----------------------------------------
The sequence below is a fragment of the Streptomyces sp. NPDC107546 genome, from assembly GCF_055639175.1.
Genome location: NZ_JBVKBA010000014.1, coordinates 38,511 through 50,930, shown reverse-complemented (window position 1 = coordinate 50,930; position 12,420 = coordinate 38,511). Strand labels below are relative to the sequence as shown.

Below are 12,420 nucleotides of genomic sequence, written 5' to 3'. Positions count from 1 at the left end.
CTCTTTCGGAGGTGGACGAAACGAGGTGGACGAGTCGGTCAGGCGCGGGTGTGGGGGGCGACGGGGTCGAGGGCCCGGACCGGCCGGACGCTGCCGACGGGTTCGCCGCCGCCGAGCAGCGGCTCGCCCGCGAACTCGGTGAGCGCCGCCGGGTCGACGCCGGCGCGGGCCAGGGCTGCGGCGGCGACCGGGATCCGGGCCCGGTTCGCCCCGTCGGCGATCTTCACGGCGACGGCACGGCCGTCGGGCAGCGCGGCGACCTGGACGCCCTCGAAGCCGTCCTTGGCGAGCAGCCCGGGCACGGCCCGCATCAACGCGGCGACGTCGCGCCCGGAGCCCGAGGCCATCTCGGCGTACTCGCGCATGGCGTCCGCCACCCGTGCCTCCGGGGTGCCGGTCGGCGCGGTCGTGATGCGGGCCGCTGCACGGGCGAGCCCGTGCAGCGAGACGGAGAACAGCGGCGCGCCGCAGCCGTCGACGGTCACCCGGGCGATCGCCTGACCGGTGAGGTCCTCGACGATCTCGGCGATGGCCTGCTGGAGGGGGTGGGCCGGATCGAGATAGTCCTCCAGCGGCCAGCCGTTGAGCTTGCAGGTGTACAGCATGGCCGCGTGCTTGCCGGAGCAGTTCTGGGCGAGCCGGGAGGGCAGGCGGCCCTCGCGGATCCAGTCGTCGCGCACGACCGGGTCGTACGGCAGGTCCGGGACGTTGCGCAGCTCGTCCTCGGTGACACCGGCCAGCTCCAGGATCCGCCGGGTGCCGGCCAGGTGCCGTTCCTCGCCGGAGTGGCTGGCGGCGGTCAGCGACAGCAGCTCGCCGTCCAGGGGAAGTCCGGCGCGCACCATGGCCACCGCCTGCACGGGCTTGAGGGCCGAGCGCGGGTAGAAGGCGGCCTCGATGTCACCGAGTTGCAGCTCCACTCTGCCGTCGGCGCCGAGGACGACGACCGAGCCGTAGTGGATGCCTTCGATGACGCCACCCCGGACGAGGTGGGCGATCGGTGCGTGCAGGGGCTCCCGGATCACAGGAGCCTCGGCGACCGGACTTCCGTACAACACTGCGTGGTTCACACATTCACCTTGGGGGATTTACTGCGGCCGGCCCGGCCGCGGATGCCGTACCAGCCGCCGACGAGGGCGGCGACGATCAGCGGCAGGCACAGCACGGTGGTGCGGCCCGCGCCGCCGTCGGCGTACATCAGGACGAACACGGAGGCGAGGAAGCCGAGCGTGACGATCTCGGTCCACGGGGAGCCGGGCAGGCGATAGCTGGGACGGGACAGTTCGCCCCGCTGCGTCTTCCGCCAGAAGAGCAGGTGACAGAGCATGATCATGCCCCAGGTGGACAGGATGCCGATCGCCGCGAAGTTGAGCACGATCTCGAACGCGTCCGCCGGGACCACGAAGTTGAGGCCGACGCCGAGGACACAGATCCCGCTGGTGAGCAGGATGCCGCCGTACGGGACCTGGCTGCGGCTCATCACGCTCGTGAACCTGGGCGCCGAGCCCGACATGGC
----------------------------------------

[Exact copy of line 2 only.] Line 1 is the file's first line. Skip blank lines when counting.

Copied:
Genome location: NZ_JBVKBA010000014.1, coordinates 38,511 through 50,930, shown reverse-complemented (window position 1 = coordinate 50,930; position 12,420 = coordinate 38,511). Strand labels below are relative to the sequence as shown.